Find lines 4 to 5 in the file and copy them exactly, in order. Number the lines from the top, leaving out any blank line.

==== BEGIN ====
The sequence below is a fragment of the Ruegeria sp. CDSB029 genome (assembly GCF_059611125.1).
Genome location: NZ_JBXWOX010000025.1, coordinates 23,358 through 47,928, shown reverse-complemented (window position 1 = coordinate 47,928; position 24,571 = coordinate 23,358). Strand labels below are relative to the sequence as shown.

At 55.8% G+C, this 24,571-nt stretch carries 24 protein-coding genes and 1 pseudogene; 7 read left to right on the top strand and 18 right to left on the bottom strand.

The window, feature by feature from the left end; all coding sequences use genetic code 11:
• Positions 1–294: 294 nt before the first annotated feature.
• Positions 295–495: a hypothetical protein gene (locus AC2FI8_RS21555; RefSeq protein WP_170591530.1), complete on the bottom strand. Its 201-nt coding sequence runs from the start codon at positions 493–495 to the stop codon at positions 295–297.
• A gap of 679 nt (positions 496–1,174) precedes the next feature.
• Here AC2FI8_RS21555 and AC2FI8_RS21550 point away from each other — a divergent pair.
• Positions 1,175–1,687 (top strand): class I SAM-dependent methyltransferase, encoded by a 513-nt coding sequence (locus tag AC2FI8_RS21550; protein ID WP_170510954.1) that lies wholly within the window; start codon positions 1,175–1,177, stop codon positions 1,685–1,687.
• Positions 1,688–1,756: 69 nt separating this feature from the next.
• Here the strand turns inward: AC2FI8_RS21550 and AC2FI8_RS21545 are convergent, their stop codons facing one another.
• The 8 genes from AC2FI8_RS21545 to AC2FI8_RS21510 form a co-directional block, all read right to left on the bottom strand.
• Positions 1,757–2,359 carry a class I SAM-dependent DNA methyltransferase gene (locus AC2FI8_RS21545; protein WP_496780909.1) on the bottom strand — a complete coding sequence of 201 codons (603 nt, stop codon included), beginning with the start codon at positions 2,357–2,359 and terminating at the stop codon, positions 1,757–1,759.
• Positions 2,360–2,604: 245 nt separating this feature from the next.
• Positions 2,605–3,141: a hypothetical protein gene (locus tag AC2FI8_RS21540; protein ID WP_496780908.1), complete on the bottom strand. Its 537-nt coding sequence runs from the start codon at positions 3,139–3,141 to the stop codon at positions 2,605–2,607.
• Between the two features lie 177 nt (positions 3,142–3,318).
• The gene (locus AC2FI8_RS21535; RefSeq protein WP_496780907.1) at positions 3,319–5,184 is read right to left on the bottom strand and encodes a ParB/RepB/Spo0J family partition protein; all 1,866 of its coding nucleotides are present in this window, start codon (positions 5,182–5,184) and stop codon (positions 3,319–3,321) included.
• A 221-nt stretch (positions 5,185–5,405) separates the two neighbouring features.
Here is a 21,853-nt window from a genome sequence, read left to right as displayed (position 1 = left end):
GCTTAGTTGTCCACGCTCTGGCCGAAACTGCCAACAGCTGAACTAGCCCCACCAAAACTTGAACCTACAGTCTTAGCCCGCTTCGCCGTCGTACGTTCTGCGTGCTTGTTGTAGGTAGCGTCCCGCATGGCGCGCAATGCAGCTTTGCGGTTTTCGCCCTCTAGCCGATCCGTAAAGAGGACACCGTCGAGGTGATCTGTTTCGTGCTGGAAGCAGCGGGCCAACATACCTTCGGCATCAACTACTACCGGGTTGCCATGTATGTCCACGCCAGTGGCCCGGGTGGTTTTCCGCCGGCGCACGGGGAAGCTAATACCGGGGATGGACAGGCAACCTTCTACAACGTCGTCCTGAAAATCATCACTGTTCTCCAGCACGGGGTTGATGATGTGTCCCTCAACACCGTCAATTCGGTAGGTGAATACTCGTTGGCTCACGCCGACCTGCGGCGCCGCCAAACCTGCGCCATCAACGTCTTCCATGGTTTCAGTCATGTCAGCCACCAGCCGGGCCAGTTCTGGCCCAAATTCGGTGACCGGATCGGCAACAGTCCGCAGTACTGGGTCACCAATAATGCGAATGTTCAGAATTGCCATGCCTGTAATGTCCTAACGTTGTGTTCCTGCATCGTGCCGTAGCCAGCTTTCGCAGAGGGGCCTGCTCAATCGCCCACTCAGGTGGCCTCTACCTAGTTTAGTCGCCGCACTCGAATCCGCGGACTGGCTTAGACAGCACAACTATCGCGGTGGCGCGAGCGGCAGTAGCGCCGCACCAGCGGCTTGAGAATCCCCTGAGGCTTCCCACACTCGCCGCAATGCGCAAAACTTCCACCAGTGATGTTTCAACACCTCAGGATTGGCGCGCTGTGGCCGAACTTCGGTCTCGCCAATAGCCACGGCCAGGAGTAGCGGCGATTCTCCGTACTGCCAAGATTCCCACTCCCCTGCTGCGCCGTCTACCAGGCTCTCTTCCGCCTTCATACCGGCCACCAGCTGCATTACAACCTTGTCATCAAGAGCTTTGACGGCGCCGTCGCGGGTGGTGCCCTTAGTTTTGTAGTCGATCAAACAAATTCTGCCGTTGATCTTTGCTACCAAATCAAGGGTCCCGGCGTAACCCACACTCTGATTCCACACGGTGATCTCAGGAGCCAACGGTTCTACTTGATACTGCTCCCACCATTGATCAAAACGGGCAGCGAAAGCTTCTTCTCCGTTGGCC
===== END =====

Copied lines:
The window, feature by feature from the left end; all coding sequences use genetic code 11:
• Positions 1–294: 294 nt before the first annotated feature.